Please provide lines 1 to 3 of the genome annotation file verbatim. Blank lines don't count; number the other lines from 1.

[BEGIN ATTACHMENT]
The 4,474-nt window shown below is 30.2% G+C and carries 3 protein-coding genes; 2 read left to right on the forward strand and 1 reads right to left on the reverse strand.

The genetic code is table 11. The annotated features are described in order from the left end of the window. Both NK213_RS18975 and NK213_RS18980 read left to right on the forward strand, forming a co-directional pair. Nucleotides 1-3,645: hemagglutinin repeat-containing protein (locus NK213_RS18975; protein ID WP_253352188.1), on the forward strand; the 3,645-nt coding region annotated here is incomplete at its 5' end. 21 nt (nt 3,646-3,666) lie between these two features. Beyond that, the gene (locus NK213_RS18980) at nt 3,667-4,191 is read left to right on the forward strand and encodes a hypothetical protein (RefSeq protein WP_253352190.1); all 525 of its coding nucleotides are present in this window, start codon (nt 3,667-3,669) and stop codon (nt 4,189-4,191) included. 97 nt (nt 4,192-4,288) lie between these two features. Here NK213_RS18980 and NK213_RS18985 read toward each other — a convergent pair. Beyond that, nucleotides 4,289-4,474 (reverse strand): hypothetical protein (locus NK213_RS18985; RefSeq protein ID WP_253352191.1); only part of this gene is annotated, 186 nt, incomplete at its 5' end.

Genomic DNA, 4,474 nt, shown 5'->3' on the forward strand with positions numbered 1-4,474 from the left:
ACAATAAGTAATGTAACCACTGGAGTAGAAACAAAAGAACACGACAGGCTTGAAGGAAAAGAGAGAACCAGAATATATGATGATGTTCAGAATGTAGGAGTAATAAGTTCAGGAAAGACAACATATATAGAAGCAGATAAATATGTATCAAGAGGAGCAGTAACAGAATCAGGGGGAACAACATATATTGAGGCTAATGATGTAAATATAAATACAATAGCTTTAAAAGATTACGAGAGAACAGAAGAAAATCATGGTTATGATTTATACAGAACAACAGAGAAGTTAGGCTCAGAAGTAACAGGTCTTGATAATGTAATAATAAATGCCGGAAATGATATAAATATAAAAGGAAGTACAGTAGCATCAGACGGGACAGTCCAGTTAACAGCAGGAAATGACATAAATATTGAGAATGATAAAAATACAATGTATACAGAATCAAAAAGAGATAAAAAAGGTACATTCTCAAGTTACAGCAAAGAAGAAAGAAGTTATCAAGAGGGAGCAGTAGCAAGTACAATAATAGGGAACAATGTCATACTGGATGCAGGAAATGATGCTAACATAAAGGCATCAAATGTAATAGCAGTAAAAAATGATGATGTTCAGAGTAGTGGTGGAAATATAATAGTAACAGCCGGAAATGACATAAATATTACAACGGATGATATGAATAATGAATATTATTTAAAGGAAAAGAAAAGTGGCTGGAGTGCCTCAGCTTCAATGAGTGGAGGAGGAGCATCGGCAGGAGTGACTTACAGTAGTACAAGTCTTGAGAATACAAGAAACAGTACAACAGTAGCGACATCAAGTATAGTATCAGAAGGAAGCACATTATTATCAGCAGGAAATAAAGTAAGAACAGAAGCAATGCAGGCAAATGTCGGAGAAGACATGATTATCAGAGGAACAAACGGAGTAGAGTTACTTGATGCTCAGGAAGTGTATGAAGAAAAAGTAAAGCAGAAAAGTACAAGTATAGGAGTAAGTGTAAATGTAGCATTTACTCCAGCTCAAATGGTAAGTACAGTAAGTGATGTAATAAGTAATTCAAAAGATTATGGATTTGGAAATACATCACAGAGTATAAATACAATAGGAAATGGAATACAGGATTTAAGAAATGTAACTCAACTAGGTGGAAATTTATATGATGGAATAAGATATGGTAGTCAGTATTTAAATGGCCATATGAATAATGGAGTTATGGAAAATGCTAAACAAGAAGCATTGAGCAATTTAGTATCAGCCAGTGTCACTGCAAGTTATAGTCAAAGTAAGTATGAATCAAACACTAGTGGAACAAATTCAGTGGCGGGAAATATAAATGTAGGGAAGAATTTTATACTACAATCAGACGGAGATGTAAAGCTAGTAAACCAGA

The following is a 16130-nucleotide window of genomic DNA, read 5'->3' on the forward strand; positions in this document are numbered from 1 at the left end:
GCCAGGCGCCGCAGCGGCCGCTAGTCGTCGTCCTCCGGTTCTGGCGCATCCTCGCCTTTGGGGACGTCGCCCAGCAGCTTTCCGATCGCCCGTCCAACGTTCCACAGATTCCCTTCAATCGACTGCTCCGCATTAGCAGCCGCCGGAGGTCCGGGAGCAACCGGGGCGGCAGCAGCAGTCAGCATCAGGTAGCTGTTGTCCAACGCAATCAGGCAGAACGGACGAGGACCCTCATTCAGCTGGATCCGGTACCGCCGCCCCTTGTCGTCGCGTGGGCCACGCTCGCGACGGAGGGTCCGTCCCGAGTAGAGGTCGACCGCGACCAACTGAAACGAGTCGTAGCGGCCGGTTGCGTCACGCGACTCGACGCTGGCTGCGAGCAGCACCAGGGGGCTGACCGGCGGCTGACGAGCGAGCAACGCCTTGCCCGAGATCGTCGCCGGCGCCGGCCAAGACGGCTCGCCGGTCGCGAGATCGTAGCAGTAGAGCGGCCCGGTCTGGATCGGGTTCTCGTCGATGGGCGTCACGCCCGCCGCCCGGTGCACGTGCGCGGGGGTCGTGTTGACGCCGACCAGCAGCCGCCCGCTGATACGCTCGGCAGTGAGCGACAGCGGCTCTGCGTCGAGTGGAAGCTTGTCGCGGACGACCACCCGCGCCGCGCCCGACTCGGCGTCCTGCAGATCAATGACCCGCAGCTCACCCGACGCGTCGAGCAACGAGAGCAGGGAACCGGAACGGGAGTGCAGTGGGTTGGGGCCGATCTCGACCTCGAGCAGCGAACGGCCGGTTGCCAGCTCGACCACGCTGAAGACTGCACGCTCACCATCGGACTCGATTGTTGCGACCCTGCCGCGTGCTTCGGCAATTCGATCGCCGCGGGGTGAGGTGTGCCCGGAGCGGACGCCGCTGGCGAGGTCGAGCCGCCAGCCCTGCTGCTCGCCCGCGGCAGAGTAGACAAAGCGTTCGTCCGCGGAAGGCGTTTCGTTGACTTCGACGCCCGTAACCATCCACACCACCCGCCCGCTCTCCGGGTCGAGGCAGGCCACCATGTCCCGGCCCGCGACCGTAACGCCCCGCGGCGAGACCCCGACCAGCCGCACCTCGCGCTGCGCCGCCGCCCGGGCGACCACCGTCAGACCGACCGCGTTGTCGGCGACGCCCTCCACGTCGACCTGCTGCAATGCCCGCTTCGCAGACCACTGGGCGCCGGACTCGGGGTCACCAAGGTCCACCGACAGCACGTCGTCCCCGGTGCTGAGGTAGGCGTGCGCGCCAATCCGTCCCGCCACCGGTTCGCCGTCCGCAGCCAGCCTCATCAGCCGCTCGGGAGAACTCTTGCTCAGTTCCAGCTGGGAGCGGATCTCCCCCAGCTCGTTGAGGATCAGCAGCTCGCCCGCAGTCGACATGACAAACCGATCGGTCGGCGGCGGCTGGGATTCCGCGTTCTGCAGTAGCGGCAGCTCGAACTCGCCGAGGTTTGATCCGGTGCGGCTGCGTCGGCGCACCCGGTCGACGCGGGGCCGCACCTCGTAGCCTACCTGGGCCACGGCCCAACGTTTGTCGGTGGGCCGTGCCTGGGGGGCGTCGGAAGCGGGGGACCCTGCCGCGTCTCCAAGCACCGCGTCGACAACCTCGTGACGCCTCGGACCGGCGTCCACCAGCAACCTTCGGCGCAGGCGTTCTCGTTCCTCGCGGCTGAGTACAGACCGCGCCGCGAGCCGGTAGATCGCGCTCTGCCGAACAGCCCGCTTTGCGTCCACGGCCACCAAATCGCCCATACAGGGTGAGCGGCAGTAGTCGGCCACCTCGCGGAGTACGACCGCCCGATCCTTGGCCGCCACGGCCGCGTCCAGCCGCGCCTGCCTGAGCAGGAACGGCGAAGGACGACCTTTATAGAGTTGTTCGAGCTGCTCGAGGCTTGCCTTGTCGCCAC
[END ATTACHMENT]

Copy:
The 4,474-nt window shown below is 30.2% G+C and carries 3 protein-coding genes; 2 read left to right on the forward strand and 1 reads right to left on the reverse strand.

The genetic code is table 11. The annotated features are described in order from the left end of the window. Both NK213_RS18975 and NK213_RS18980 read left to right on the forward strand, forming a co-directional pair. Nucleotides 1-3,645: hemagglutinin repeat-containing protein (locus NK213_RS18975; protein ID WP_253352188.1), on the forward strand; the 3,645-nt coding region annotated here is incomplete at its 5' end. 21 nt (nt 3,646-3,666) lie between these two features. Beyond that, the gene (locus NK213_RS18980) at nt 3,667-4,191 is read left to right on the forward strand and encodes a hypothetical protein (RefSeq protein WP_253352190.1); all 525 of its coding nucleotides are present in this window, start codon (nt 3,667-3,669) and stop codon (nt 4,189-4,191) included. 97 nt (nt 4,192-4,288) lie between these two features. Here NK213_RS18980 and NK213_RS18985 read toward each other — a convergent pair. Beyond that, nucleotides 4,289-4,474 (reverse strand): hypothetical protein (locus NK213_RS18985; RefSeq protein ID WP_253352191.1); only part of this gene is annotated, 186 nt, incomplete at its 5' end.

Genomic DNA, 4,474 nt, shown 5'->3' on the forward strand with positions numbered 1-4,474 from the left: